I once interviewed the San Diego Chicken, who ranks among history’s most famous mascots. He made a special appearance at a Mercer basketball game. Of course, I had to ask the guy (Ted Giannoulas) if it got hot inside that costume.
“If you can’t stand the heat,” he told me, “get out of the chicken.”
I have some experience at this. I once dressed in a 7-foot yak costume and visited three Bibb elementary schools during character education week. A few years ago, I secretly frolicked through the city as “Petals the Poodle” during the Cherry Blossom Festival, and nobody was aware it was me.
But I have nothing on Frank Craven.
Never miss a local story.
The man has been Smokey Bear.
He has walked in those famous paws.
Frank spent more than 30 years with the Georgia Forestry Commission. Whenever talk turns to Smokey, it’s like fanning an old flame on memory lane.
Smokey, the legendary bear with the wide-brim hat and a shovel, is an American icon that will turn 70 years old this year.
Yep, Smokey will officially be a septuagenarian in August. (I’m not sure what that is in bear years.)
Frank was getting ready to start his senior year of high school the summer Smokey was born in 1944. He was drafted by the Army the following spring and caught the tail end of World War II before attending college on the G.I. Bill.
He had heard the call of the great outdoors ever since he was a Boy Scout growing up in Oswego, N.Y., on the shores of Lake Ontario. After the war, he was interested in going to forestry school. But college enrollment was overwhelmed with returning veterans, and the University of Georgia’s forestry school was one of the few accepting out-of-state students.
So he landed in the South. And, before his life intersected with Smokey, he met Millie.
Millie Morgan worked at the soda fountain of a drugstore in downtown Athens. Frank occupied a stool there every chance he got, but not because he was hungry. They were married on Veterans Day in 1950.
When Frank graduated in 1951, it was perfect timing. The state was expanding its forestry programs. He became the first ranger in Butts County in Jackson.
He also worked in McRae and Rome before he was offered the job of chief of information and education for the Georgia Forestry Commission in Macon in 1955.
Fire prevention was the message, and Smokey was the messenger. As part of his public relations duties, Frank cheerfully dressed in the bear costume for parades, pageants, school assemblies, library groups, fairs and festivals. He would drop his voice with the familiar growl: “Remember ... only YOU can prevent forest fires.”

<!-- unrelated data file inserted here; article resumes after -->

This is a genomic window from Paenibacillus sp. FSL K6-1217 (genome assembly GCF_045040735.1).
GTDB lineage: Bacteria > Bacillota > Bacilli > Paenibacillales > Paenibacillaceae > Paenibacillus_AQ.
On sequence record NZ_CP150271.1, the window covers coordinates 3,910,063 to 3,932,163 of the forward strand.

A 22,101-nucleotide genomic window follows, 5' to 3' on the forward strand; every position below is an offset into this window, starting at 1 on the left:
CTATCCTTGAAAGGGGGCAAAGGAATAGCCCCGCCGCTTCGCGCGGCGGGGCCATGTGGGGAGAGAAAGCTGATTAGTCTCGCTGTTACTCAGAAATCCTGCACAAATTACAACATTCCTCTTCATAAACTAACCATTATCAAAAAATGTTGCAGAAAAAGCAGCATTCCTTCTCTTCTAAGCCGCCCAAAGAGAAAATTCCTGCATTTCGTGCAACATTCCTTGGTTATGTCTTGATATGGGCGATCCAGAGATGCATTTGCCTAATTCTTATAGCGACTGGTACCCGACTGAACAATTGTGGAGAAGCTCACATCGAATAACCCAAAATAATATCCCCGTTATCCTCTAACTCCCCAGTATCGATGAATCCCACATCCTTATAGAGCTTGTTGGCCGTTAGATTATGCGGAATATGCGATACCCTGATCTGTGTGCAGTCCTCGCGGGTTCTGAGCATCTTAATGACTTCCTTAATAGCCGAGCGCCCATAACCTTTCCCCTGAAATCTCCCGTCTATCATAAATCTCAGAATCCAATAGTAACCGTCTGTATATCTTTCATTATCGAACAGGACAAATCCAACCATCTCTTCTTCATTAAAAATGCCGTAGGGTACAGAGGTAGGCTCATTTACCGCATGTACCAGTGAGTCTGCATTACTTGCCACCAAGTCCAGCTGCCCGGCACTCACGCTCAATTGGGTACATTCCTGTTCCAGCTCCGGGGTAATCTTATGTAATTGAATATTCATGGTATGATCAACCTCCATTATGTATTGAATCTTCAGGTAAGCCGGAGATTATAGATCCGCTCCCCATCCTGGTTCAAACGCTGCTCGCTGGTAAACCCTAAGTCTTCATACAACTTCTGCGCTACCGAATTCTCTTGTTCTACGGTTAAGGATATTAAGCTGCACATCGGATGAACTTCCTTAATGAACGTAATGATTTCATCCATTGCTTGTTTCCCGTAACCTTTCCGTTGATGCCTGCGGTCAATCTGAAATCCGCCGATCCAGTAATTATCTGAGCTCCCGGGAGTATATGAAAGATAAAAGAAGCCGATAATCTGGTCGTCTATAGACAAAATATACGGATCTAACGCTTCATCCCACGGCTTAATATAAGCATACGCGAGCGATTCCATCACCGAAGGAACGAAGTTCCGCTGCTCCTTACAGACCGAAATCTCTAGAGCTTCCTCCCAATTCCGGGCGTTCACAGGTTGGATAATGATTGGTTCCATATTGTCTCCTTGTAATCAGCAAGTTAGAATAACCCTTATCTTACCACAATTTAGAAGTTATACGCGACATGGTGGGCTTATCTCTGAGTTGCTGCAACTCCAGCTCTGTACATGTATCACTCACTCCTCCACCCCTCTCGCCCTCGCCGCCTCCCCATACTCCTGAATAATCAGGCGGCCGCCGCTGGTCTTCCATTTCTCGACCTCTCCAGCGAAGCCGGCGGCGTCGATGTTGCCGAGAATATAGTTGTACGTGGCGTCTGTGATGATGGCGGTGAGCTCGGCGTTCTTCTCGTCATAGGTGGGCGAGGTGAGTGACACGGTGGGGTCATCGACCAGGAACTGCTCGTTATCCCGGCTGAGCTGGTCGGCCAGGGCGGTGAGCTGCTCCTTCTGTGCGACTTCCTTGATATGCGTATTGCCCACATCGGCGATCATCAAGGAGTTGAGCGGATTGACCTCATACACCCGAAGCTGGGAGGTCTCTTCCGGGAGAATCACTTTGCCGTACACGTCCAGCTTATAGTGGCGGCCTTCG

He and his staff would hand out rulers, ball point pens and ash trays bearing (no pun intended) Smokey’s image. They gave away posters, comic books and shoulder patches, even Smokey Bear bingo cards.
Over the years, Frank had the opportunity to meet two gentlemen who were instrumental in making Smokey a legend. Rudy Wendelin was the first full-time artist to work on the Smokey campaign and was considered “caretaker” of the bear’s image. Wendelin later teamed with Harry Rossell on a cartoon to create public awareness.
Smokey wasn’t always polyester and cotton. He was fur, flesh and blood, too. In 1950, an orphaned black bear cub was rescued from a wildfire in the Lincoln National Forest in New Mexico. He was nicknamed “Hotfoot Teddy,” which was later changed to “Smokey,” and he became the living symbol of Smokey fame.
Georgia had its own “Smokey.” A bear cub was saved from a fire in Twiggs County in the mid-1950s and kept in captivity in Metter. He made appearances on television shows. He was trained to drink a soda by wrapping his paws around the can.
Smokey once got loose on a visit to the forestry office in McRae and chased Millie around the room. She wasn’t too frightened, except that she was 9 months pregnant. Eventually, “Smokey” was donated to a zoo in Albany.
Although Frank retired in 1982 , he has continued to stay active. He helped start the Southern Forest World Museum & Environmental Center in Waycross, has served as state governor of Kiwanis and is an active member of Christ Episcopal Church in Macon.
If he ever strolls around the Mercer campus and sees all those “Be the Bear” logos, he would have to smile.
He has been the bear.